Release date25 December 1977 (1977-12-25) WriterSergio Donati (screenplay), Alberto De Martino (screenplay), Michael Robson (screenplay), Sergio Donati (story), Alberto De Martino (story) ScreenplayAlberto De Martino, Sergio Donati, Michael Robson, Aldo De Martino, Michael Nelson CastKirk Douglas (Robert Caine), Simon Ward (Angel Caine), Agostina Belli (Sara Golan), Anthony Quayle (Professor Griffith), Alexander Knox (Meyer), Virginia McKenna (Eva Caine) Similar moviesThe Maze Runner, Maze Runner: The Scorch Trials, The Hunger Games: Mockingjay - Part 1, Terminator Salvation, Fist of the North Star, Dawn of the Planet of the Apes
TaglineHe will destroy the world. No man can stop him. No man will even try. He is The Chosen.
Holocaust 2000 alternate ending
Holocaust 2000 is a 1977 British-Italian horror film directed by Alberto De Martino and starring Kirk Douglas.
Despite doomsday warnings from throngs of locals, wealthy industrialist Robert Caine (Kirk Douglas) makes the controversial decision to build a nuclear power plant near a sacred cave in the Middle East. But before Caine can reap the benefits of his latest bid for global domination, he discovers that his son, Angel (Simon Ward), is the Antichrist, who is planning to use his father's project to trigger the end of the world.
Kirk Douglas as Robert Caine
Simon Ward as Angel Caine
Agostina Belli as Sara Golan
Anthony Quayle as Professor Griffith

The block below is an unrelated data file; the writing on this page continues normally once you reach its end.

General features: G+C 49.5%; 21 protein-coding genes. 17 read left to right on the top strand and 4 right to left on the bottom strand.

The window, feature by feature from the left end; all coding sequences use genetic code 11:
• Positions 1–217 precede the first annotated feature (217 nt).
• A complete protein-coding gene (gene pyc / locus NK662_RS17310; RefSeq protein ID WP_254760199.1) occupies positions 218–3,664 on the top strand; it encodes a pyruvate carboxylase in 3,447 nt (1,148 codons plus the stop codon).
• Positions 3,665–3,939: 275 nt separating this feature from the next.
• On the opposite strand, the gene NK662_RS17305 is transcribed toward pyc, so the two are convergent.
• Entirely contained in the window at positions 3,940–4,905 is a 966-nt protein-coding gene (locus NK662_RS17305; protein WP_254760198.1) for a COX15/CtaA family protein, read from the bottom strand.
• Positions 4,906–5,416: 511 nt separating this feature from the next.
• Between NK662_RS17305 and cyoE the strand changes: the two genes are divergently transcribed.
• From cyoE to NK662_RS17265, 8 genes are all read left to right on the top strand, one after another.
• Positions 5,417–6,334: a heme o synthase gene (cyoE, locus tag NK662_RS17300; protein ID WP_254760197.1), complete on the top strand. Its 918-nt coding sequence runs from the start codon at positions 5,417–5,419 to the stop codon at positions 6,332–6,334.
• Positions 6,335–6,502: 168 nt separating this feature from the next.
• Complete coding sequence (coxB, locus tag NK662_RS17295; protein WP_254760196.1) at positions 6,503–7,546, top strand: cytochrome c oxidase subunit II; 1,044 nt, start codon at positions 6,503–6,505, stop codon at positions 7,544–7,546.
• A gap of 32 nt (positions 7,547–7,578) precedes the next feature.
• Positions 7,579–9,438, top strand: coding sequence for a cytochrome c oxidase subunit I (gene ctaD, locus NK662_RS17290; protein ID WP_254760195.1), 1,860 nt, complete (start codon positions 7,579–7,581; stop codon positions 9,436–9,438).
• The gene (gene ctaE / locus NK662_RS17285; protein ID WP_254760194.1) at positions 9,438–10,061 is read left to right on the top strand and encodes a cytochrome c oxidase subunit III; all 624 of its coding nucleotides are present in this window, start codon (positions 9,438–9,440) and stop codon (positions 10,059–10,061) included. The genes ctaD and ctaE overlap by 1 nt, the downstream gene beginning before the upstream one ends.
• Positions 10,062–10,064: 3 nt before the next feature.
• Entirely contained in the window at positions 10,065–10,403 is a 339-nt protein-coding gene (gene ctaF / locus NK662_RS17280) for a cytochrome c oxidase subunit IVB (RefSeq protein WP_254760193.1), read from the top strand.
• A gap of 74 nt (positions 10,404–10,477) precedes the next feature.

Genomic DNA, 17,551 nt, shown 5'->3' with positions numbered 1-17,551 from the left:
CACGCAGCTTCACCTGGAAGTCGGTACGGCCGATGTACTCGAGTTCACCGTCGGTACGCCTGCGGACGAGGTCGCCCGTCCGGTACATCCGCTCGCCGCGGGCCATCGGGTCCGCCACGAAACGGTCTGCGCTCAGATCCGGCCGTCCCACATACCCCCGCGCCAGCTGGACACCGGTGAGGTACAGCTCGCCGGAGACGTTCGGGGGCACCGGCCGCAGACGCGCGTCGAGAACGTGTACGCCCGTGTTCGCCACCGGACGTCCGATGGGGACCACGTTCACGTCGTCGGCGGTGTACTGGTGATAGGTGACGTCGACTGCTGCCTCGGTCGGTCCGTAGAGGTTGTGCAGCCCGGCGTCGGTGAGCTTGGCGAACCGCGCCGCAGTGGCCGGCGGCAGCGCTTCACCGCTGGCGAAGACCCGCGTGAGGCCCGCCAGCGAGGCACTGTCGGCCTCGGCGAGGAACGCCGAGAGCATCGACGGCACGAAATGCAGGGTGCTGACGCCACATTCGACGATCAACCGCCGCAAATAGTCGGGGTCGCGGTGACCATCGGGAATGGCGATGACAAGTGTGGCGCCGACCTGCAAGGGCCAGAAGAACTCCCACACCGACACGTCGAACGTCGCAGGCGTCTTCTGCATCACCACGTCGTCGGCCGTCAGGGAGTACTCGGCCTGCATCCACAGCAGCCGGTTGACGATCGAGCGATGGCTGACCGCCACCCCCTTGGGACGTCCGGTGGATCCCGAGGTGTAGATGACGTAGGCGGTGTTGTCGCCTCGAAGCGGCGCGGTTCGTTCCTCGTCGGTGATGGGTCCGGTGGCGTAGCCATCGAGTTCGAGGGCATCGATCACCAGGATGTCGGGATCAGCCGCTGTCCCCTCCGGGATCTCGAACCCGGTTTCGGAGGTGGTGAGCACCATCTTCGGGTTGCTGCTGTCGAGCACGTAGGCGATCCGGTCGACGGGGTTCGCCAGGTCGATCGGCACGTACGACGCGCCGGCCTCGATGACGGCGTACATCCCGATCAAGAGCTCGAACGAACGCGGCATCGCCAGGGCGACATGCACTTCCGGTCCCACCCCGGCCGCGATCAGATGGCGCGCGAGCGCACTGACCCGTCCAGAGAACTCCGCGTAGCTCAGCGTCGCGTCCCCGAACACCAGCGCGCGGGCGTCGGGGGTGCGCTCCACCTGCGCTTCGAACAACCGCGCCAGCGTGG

Virginia McKenna as Eva Caine
Spiros Focás as Harbin
Ivo Garrani as The Prime Minister
Alexander Knox as Professor Ernst Meyer
Adolfo Celi as Dr. Kerouac
Romolo Valli as Monsignor Charrier
Massimo Foschi as Arab Assassin
Geoffrey Keen as Gynecologist
John Carlin as Robertson
Peter Cellier as Sheckley
Gerard Hely as Clarke
Penelope Horner as Caine's Secretary
In contemporary reviews, the Monthly Film Bulletin referred to the film as "the wildest farrago yet to have come out of the demonology genre". The review found that "the religious allegory adds little weight to the confusion of the plot"
In a retrospective review, AllMovie described the film as a rip-off of The Omen but still "offers some creepy fun for fans of Euro-horror." The review noted unique additions to the plot such as political and corporate intrigue and the fear of nuclear energy and civil unrest in the Middle East." The review also noted De Martino, who "gives the film a glossy touch during the non-horror moments but brings plenty of verve to the shocks: his best moment is a nightmare sequence in which Douglas hallucinates the nuclear plant he is working on rising from the sea and transforming into a multi-headed hydra."